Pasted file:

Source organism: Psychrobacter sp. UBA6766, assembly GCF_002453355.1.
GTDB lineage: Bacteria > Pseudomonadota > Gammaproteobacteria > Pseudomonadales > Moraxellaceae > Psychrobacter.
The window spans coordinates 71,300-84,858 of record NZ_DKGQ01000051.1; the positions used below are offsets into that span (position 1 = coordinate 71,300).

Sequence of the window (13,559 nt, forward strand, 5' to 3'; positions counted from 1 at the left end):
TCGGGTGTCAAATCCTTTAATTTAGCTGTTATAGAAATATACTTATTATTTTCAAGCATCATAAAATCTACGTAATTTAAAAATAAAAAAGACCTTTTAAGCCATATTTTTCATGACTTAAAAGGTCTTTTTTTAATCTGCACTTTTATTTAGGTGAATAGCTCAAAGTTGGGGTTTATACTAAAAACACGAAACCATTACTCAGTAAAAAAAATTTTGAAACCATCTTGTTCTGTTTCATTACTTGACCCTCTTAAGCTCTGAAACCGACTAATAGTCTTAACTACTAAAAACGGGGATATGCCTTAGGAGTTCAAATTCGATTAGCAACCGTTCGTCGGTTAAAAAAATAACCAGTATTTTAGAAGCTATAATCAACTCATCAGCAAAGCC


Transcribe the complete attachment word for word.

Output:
Source organism: Psychrobacter sp. UBA6766, assembly GCF_002453355.1.
GTDB lineage: Bacteria > Pseudomonadota > Gammaproteobacteria > Pseudomonadales > Moraxellaceae > Psychrobacter.
The window spans coordinates 71,300-84,858 of record NZ_DKGQ01000051.1; the positions used below are offsets into that span (position 1 = coordinate 71,300).

Sequence of the window (13,559 nt, forward strand, 5' to 3'; positions counted from 1 at the left end):
TCGGGTGTCAAATCCTTTAATTTAGCTGTTATAGAAATATACTTATTATTTTCAAGCATCATAAAATCTACGTAATTTAAAAATAAAAAAGACCTTTTAAGCCATATTTTTCATGACTTAAAAGGTCTTTTTTTAATCTGCACTTTTATTTAGGTGAATAGCTCAAAGTTGGGGTTTATACTAAAAACACGAAACCATTACTCAGTAAAAAAAATTTTGAAACCATCTTGTTCTGTTTCATTACTTGACCCTCTTAAGCTCTGAAACCGACTAATAGTCTTAACTACTAAAAACGGGGATATGCCTTAGGAGTTCAAATTCGATTAGCAACCGTTCGTCGGTTAAAAAAATAACCAGTATTTTAGAAGCTATAATCAACTCATCAGCAAAGCC